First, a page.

SALT LAKE CITY — A new, small-scale replica of the Salt Lake Temple helps underscore the purpose of Mormon temples and dispel some misconceptions surrounding them.
The model, unveiled Friday at the Temple Square South Visitors' Center, has two of the four exterior sides cut away, allowing a 1/32nd-scale look into the Salt Lake Temple layout.
Despite 132 operating temples and some 17,000 meetinghouses across the globe, there's still confusion about the difference between the two types of edifices central to The Church of Jesus Christ of Latter-day Saints.
Open to the public, LDS meetinghouses — also called chapels — are sites of regular Sunday worship services and meetings, as well as midweek activities and social and recreational events.
Also called "houses of the Lord," temples are considered holy, sacred structures where only members in good standing — those who attest to local leaders they're observing basic LDS principles — are allowed to enter and participate in ceremonies.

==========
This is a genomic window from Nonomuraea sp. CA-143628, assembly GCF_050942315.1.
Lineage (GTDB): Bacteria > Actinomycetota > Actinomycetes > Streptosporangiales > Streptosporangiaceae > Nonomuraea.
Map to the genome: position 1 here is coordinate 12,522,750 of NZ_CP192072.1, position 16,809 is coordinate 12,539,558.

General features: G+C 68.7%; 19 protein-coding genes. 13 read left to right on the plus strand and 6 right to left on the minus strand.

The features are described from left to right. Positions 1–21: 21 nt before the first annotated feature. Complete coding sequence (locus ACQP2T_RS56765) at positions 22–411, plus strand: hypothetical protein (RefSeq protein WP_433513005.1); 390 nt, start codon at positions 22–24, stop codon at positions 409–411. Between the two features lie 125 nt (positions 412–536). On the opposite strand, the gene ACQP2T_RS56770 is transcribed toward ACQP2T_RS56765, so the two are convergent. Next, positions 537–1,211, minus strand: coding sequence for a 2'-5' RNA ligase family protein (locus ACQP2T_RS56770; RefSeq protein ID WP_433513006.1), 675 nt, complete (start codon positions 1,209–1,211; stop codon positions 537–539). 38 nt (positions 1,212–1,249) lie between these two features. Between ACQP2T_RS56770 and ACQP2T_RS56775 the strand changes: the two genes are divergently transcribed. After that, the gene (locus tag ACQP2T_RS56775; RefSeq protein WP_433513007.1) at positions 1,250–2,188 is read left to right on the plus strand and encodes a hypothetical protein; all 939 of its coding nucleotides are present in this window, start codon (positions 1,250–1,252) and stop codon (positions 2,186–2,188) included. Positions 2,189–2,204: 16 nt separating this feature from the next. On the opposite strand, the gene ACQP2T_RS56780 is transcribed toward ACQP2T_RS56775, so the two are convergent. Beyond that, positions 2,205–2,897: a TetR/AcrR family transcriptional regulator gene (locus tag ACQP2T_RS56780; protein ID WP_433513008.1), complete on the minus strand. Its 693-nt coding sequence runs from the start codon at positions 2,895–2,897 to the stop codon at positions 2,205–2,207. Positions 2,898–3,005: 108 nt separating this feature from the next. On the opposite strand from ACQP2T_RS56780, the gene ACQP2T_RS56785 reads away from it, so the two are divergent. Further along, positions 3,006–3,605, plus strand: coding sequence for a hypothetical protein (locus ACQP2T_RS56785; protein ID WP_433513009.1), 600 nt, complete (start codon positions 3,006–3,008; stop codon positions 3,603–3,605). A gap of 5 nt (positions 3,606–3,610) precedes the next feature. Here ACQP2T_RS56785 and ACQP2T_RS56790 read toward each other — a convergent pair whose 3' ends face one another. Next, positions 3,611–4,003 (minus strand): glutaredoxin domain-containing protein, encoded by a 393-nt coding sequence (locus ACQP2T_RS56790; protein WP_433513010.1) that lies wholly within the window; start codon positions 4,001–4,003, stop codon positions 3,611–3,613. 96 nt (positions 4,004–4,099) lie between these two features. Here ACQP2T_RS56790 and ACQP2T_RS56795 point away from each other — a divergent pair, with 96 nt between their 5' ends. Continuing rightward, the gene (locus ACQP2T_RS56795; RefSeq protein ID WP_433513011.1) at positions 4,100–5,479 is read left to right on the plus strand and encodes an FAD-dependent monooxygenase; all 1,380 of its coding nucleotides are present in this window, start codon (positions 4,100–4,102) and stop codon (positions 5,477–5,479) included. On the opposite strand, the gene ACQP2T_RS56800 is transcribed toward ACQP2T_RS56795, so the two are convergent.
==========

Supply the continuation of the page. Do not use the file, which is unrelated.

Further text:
In the Mormon temples, church members also attend instructional sessions, where they learn of the purpose of life and one's relationship to God.
LDS authors describe the temple as a model — or a presentation in figurative terms — of the pattern and journey of life on earth.
Temple participants also make formal promises and covenants to God, taking part in the church's highest ordinances, including marriage of couples and the "sealing" of families for eternity.
They can also participate in baptisms, marriages and sealings for deceased ancestors.
Latter-day Saints who participate in temple sessions and ordinances consider the ceremonies sacred and therefore don't discuss them outside the temple.
While the public is restricted from entering an operating LDS temple, open houses prior to dedication allow individuals to tour the sacred edifices and see the rooms, facilities and functionalities of the temple.
Both the Old and New Testaments speak of the importance of temples — the Tabernacle of Moses' time, King Solomon's great temple in Jerusalem, and Jesus Christ clearing the temple after its sacredness was violated when the court areas became makeshift common markets.
Joseph Smith, the first prophet of the LDS Church, was directed to build temples in Kirtland, Ohio, and Nauvoo, Ill. His successor, Brigham Young, plotted the site for the Salt Lake Temple just days after the Mormon pioneers arrived in the Salt Lake Valley in 1847.
Most LDS temples and meetinghouse feature spires. One difference, however, is that most temples feature a gold statute of the angel Moroni, an ancient prophet of the Book of Mormon. The statue symbolizes the preaching of Christ's gospel to the world.